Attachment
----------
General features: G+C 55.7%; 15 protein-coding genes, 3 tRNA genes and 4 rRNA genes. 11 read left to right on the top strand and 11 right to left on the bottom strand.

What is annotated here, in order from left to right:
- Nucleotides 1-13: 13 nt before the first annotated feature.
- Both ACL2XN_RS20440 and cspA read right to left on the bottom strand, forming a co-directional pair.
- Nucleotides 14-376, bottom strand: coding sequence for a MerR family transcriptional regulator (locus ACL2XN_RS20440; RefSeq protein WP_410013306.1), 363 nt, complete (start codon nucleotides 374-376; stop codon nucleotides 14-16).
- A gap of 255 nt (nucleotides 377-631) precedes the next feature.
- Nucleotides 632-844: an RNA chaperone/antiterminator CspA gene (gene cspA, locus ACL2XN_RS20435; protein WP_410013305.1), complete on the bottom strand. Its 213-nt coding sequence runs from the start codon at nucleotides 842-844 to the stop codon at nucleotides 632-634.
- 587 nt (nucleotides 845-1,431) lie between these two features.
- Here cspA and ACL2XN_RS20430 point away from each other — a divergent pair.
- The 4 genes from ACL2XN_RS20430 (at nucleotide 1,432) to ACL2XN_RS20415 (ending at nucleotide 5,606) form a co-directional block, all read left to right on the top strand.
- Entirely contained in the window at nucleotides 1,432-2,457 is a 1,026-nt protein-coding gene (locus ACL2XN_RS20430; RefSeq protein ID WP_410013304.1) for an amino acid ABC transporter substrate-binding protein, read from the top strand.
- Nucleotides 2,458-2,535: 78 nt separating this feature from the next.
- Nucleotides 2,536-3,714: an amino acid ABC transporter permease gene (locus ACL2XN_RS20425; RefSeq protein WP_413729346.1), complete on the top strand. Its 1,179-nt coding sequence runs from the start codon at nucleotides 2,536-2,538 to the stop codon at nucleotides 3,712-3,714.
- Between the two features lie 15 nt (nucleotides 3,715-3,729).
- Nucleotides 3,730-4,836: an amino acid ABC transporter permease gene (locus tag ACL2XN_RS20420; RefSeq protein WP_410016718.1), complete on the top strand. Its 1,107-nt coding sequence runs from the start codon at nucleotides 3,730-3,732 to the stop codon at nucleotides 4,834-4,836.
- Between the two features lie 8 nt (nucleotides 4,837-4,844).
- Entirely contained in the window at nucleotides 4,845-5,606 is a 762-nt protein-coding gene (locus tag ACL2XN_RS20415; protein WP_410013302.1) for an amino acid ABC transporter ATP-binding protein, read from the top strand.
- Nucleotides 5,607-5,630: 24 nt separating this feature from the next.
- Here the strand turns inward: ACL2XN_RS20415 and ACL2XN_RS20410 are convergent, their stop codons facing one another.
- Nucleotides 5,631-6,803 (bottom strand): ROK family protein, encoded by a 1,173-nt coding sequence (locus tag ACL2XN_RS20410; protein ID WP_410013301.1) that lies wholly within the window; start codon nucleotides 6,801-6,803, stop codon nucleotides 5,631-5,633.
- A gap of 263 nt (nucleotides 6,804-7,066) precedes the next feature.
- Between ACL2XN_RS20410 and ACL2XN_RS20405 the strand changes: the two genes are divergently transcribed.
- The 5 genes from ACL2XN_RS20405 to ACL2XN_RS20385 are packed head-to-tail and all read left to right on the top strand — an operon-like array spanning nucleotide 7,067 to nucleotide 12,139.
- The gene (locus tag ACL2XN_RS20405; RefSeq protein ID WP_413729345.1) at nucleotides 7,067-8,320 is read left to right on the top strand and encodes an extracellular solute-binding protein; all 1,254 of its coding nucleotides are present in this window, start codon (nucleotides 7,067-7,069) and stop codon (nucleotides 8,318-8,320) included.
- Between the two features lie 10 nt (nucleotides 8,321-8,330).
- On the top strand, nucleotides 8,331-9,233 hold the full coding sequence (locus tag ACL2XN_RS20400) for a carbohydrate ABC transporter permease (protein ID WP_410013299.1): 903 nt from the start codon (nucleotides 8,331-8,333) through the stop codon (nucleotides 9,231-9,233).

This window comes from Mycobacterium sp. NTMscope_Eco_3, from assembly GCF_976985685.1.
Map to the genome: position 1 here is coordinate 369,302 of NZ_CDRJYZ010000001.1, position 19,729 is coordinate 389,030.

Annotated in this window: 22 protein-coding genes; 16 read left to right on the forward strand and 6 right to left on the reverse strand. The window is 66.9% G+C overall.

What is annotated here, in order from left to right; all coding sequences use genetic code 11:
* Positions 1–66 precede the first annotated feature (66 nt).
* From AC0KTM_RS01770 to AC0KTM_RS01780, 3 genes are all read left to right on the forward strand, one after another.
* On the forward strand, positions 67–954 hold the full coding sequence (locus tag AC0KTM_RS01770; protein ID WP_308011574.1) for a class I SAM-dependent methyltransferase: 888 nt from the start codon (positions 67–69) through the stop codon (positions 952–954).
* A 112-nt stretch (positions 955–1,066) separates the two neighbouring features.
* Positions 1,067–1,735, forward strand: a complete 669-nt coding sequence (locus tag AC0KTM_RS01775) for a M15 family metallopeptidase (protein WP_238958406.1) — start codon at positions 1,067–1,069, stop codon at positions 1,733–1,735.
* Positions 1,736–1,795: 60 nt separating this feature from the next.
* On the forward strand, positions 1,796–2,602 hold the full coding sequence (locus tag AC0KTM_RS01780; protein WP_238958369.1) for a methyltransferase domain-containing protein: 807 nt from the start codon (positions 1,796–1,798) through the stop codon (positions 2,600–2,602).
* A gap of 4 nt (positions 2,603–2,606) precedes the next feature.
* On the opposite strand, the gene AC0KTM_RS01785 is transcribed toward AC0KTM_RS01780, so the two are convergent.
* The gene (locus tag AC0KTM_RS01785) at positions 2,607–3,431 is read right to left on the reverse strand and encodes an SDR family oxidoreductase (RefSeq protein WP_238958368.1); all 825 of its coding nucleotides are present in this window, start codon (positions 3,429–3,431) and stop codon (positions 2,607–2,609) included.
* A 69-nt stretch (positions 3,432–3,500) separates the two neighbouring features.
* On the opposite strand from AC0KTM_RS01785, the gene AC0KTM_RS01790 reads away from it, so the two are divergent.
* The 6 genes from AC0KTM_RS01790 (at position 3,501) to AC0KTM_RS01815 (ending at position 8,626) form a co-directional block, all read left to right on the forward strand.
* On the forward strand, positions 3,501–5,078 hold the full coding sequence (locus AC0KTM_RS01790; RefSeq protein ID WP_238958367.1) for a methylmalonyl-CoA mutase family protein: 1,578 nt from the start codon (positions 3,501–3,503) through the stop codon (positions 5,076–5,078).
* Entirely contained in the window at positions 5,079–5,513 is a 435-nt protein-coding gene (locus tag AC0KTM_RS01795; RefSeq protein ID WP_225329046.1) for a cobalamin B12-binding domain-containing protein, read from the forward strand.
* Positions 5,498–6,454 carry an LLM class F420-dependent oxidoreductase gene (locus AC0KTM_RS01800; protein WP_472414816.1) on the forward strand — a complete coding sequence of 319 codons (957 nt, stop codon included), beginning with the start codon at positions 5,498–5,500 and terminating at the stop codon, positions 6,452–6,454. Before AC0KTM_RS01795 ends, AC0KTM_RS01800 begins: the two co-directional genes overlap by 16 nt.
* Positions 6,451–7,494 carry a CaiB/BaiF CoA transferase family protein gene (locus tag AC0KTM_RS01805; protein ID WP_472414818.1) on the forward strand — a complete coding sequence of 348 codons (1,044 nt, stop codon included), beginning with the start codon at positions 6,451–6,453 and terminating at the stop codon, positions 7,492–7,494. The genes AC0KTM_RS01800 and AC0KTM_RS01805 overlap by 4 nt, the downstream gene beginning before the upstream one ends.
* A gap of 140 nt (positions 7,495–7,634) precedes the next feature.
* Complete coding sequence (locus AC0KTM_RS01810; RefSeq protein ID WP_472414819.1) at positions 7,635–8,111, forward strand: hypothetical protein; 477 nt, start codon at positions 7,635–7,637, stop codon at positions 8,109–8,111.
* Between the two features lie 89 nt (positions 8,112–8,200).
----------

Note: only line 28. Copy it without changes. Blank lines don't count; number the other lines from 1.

Map to the genome: position 1 here is coordinate 369,302 of NZ_CDRJYZ010000001.1, position 19,729 is coordinate 389,030.